In a formal health care setting, the therapist gives participants a set of instructions on the length and focus of what they are to write and these include writing in a spontaneous, stream-of-consciousness type, no censorship and no regard for grammar or style (Slomski 2001). Therapeutic writing has become a popular trend in the last decades of the last century not only among health care professionals but also among self-improvement paramedics. Expressive writing has been the subject of seminars, workshops and websites all over the country and continues to gain popularity. Some members of the health community, however, doubt its efficacy on diseased persons after only a few months of writing sessions. Most health care practitioners use it only as an adjunct to standard therapy to illnesses. Nonetheless, a study showed that writing about stressful experiences reduced symptoms, such as asthma and rheumatoid arthritis, after four months on writing therapy that went with standard medical treatment. Findings of the study said that almost half of all the subject patients experienced clinically relevant improvement. Other studies similarly reported symptom improvement in patients with psychiatric disorders. These studies suggested that addressing patients' psychological need for expressing their traumas creatively or through writing had psychological and physical benefits (Slomski).
Journal therapy in the UK focuses on descriptive accounts and psychodynamic explanations of patients' subjective health improvement (Slomski 2001). In comparison, journal therapy in the U.S. derives from formal scientific research, which aims at validating the impact of writing exercises on physical illness. It notes that the reasons or causes of changes in the physical manifestations of illness, which occur after journal therapy, are not always clear (Slomski).
Only licensed health professionals, such as certified art therapy practitioners and trained psychologists and psychiatrists, should conduct journal therapy (Slomski 2001). This is a precaution because a participant may confront certain and powerfully traumatic, dangerous but repressed and painful memories and produce specific symptoms that only a trained professional can handle. The American Art Therapy Association, Inc. regulates educational, professional, and ethical standards of art therapists.
The worth of expressive writing is particularly striking among families who experience relational trauma on account of chronic illness (Penn 2001). Expressive writing of one's will, for example, takes the place of the voice that is lost because of chronic illness. Listening or reading becomes the primary form of care in such cases. Reading and responding to the patient's written or creatively expressed message of his or her lost identity become the way family members assure the patient that his or her identity remains valued. The letter voice is of particular importance to such families as a unique mechanism or situation wherein the patient is allowed to write back in his or her own voice. It functions as an open conversation about the meanings of illness and through which the chronically or terminally ill can send and perceive messages with surviving and supportive family members. These messages convey the meanings of life and death, such as the patient's view of the sky, a landscape that moved him, his willingness to work or the joy of living for one more day (Penn).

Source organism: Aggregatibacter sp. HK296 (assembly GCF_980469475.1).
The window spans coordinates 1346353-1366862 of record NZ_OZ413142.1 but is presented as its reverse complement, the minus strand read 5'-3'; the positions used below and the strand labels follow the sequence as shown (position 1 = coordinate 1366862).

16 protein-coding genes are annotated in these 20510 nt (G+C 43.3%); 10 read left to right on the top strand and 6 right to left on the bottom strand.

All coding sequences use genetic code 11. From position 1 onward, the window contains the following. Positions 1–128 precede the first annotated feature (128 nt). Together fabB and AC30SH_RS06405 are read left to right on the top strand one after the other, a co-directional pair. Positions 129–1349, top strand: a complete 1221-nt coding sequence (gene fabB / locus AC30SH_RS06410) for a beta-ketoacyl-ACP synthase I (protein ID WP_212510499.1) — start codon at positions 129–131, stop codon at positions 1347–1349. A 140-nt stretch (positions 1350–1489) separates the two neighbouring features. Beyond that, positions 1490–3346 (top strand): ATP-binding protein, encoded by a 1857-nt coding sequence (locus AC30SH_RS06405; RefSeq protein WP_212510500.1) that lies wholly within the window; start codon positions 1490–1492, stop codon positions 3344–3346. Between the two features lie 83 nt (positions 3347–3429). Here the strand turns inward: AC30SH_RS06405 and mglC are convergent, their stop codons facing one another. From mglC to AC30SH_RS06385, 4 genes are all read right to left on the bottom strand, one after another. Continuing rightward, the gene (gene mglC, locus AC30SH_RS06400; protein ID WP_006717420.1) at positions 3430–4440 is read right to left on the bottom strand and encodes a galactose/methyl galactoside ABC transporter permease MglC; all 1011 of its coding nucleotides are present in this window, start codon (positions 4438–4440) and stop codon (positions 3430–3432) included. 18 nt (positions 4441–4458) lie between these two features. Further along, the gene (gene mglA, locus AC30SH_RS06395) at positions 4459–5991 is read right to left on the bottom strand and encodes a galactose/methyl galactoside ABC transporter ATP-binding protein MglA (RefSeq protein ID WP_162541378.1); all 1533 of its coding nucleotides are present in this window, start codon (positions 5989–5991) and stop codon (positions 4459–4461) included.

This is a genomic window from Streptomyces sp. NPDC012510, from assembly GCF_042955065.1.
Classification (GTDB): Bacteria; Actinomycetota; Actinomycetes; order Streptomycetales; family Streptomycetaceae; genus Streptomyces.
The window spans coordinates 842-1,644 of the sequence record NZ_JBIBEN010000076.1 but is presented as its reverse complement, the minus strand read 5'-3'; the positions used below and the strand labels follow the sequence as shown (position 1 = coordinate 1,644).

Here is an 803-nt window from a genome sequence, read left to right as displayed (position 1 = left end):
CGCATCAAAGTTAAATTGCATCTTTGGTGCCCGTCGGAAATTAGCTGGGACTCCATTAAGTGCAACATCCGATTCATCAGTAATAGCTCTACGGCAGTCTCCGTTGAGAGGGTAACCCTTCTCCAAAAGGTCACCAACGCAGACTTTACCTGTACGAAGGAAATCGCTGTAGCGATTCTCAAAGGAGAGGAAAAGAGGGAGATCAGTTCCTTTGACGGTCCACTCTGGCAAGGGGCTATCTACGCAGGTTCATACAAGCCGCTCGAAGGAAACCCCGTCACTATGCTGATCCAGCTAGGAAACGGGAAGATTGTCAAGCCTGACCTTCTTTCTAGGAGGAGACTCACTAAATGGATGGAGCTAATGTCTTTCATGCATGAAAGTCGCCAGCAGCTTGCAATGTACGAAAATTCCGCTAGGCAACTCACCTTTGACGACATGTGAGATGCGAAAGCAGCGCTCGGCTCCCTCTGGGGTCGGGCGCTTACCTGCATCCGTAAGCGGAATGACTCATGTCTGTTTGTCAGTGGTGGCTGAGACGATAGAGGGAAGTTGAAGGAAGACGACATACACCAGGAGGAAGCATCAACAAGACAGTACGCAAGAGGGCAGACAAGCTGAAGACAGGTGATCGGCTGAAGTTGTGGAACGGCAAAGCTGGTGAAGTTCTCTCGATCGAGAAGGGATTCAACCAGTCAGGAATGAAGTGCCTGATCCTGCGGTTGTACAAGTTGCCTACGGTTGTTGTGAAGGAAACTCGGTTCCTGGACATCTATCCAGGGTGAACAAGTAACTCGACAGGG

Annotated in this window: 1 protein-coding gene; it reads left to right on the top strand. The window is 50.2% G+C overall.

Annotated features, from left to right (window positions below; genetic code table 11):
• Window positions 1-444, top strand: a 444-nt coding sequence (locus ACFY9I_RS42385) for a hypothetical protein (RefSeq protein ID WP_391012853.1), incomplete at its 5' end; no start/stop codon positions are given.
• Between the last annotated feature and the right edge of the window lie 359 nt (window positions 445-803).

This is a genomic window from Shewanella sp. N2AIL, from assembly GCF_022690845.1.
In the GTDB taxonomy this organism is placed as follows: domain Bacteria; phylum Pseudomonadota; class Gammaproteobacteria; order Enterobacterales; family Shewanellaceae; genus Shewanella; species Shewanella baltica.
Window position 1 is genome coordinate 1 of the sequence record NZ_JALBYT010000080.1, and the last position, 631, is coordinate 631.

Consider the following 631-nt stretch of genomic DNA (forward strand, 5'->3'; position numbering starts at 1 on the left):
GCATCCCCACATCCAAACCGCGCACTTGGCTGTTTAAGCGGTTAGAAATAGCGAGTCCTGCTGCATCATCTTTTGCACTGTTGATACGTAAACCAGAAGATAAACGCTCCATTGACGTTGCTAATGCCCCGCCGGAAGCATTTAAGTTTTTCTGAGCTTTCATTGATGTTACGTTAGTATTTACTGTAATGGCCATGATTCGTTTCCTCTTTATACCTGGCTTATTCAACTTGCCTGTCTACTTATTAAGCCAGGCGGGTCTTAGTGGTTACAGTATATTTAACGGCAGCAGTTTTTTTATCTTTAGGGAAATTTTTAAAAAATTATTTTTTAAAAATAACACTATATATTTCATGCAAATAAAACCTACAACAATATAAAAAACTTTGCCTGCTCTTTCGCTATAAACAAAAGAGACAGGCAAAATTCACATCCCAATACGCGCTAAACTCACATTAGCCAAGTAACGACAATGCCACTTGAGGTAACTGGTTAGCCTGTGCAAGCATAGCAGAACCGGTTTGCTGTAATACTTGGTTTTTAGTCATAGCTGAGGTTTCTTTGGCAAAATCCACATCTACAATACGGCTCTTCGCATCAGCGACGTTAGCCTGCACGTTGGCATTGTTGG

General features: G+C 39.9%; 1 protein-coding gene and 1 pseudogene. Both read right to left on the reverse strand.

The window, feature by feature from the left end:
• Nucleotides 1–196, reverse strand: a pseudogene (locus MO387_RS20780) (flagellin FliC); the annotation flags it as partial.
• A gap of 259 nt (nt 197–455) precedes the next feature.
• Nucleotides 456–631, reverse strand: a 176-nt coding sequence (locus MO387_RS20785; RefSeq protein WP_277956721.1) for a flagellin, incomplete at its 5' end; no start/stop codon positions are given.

Contracts bind and someone suggested that signing a contract with oneself can foster health and longevity (Finney 1986). The contract must first set forth the goal, which must include milestones of achievements; the steps to attain that goal; thoughts and actions that will contribute or hinder the attainment of the goal, short or long-term; rewards or punishments in contributing or hindering the attainment of the goal; setting a schedule for the achievement of the goal; and signing and dating the contract as a commitment. It should be considered a formal or official document. No matter how difficult or complicated a situation, a self-contract is a useful device that can break and manage the difficulty or complexity. It brings a person in direct confrontation with the way he has been living and gives him the opportunity to come to terms with reality.
Writing letters using healthy words dress emotional wounds and fill a void. Everybody gives importance to receiving personal mails (Martin 1995). It is like two people actually meeting in person. Unlike impersonal mass communications, a personally-addressed letter is always exciting. Someone elsewhere is writing something about the recipient and this in itself yields unique value. Because the message is in written form, it is permanent. The recipient can re-experience that unique and lasting value as often as he or she wants.
Writing letters has considerable significance on the part of the creator and sender too (Martin 1995). Written words express one's thoughts or feelings as a unique personality. Handwritten letters or notes say that…[continue]